Female Artist in Libya – How art paints the way in the country
Two years ago, the 19-year-old Libyan artist Takwa Barnosa founded an art foundation in her traumatized homeland. She explains to DW what she seeks to achieve with it.
Considered one of the most interesting female artists in the Middle East and northern Africa, Takwa Barnosa often overlays topical news photos – such as refugees drowning as they flee Libya – with commentary in calligraphy that invites the viewer to form their own opinion about what is depicted. In a nation currently traumatized by numerous militias, warring clans, two competing governments and an ongoing refugee crisis, she belongs to a circle of young creative Libyans who are navigating their way through the anarchy and are attempting to establish a new social order.
Deutsche Welle: At age 17, you started an arts foundation in Libya. Libya is a fractured society, often with chaotic conditions in everyday life. How did you manage this? Did you have any support for this endeavor?
Takwa Barnosa: No, actually we are not funded. I started this project in my own. In 2013 I wanted to study art and culture management abroad, but was it was hard to get a visa. So I enrolled at Tripoli University, at the Fine Arts Faculty. But what I wanted to learn isn’t offered in the education system in Libya yet.
I wanted to provide an opportunity to myself first, and then to others, to share art and provide a platform where people can meet, exchange ideas and perhaps create art projects. I started first at my mom’s school, teaching a small class and doing my art work there. My friends would join me and paint their own small paintings. It was just a small circle but as it grew, so did my dream. So I convinced my mother to fund a project rather than sending me to study abroad. I found a place suitable for a modern art gallery in Libya, and we officially launched it in November 2016.
And what activities do you engage in there?
Apart from setting up exhibitions, we’ve established workshops related to painting, to culture, to literature, with film screenings and discussions about the arts in Libya: their history and how to develop the current arts scene. We had special events like Van Gogh’s birthday. We also have an art lab where artists and creative people can meet and share ideas. They bring their materials and are free to do whatever they want. Age and artistic background don’t matter.
What is the attitude of people in Libya towards art? Is it considered necessary in their lives, or superfluous in a place where people are concerned with getting by day-to-day?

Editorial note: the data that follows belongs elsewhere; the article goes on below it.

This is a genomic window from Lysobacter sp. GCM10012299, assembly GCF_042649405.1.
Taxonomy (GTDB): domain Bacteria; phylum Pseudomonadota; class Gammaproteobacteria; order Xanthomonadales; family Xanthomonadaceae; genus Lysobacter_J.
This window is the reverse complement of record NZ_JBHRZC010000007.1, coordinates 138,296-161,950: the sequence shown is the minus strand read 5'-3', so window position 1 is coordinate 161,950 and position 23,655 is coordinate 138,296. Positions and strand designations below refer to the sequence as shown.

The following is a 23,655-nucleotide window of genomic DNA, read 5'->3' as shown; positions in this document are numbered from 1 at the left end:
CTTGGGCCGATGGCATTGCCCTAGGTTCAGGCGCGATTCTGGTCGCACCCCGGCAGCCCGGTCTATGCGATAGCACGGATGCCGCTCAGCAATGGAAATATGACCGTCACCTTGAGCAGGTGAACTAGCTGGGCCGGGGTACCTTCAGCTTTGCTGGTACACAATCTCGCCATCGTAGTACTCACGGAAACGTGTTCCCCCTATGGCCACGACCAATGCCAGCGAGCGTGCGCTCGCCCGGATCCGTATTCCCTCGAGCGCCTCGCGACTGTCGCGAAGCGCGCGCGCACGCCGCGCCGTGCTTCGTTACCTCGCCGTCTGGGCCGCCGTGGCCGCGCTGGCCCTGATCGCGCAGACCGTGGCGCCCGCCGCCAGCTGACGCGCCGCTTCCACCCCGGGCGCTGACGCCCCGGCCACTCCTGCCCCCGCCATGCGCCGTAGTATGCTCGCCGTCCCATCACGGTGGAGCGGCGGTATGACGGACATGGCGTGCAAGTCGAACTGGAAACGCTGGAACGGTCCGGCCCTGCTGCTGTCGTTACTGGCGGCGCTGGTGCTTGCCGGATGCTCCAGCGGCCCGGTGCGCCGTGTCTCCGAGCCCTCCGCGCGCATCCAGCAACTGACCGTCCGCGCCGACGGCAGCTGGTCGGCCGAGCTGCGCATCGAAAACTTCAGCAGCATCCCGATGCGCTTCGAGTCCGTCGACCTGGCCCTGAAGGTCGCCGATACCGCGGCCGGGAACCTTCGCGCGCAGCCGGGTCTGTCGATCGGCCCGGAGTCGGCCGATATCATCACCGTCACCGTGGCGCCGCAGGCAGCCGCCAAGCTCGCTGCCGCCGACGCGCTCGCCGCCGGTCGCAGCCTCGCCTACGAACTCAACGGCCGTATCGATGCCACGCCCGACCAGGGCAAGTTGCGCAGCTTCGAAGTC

Since we started, I’ve seen the attitude change. First people thought it was a waste of time, money and potential. Even my parents weren’t convinced at first. Which is quite normal: if a seventeen-year-old says she doesn’t want to go to school and would rather open an art gallery, it’s a bold move. But then my mom agreed because she saw how much I believed in it. And if you believe in something, you achieve it.
Day by day, we launched new activities. We got good feedback even when we targeted youth and children. I can see the art scene in Libya growing. It’s a slow growth, but more and more people are actively practicing art. Even people who weren’t active in any creative field started to find something there related to their own identities.
How can art change a person? Can you give us an example?
Yes. One kid used to come with his school twice a week and would make fun of Van Gogh’s artwork. Then the teacher explained it to him: the light effects, the colors employed. A month later, his mother came to us saying, “What have you done to my kid?” He’d stopped drawing everything except for imitating one painting by Van Gogh, aspiring to reach the same level. Later we talked with him, and he said, “I want to do it more professionally than Van Gogh!” For me, that was one of the best moments since we founded the art gallery.
Another example: I have an artist friend who’s a bit isolated – actually, artists usually are. They live in their own world, and that can be very useful for creativity. At first she’d come to the art gallery just to have a conversation with me. Then she’d go back to her room to work on her art, never sharing experiences with all these other people and their different backgrounds. But after a while, she’d engage in conversation, gradually leaving her comfort zone. And as time went by, I started to see how her art practice evolved. She started using different colors and discovering new techniques. That was another inspiration to me.
So you receivve no support from the government or any other institution. But do you experience interference? Has anyone from any authority – religious or governmental – said to you: “This is what we want to see, and this is what we prefer not to”?
Not yet. I even come from a religious family, not an artistic one. And when it comes to the authorities, I’ve never turned to them for funding or anything else, so there has been no connection there.
Author: Rick Fulker
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Date28.06.2017 | 10:02
Tagsart, artist, Libya, painting, Takwa Barnosa, Women talk online, women working, women's rights, Zodidi Jewel Gaseb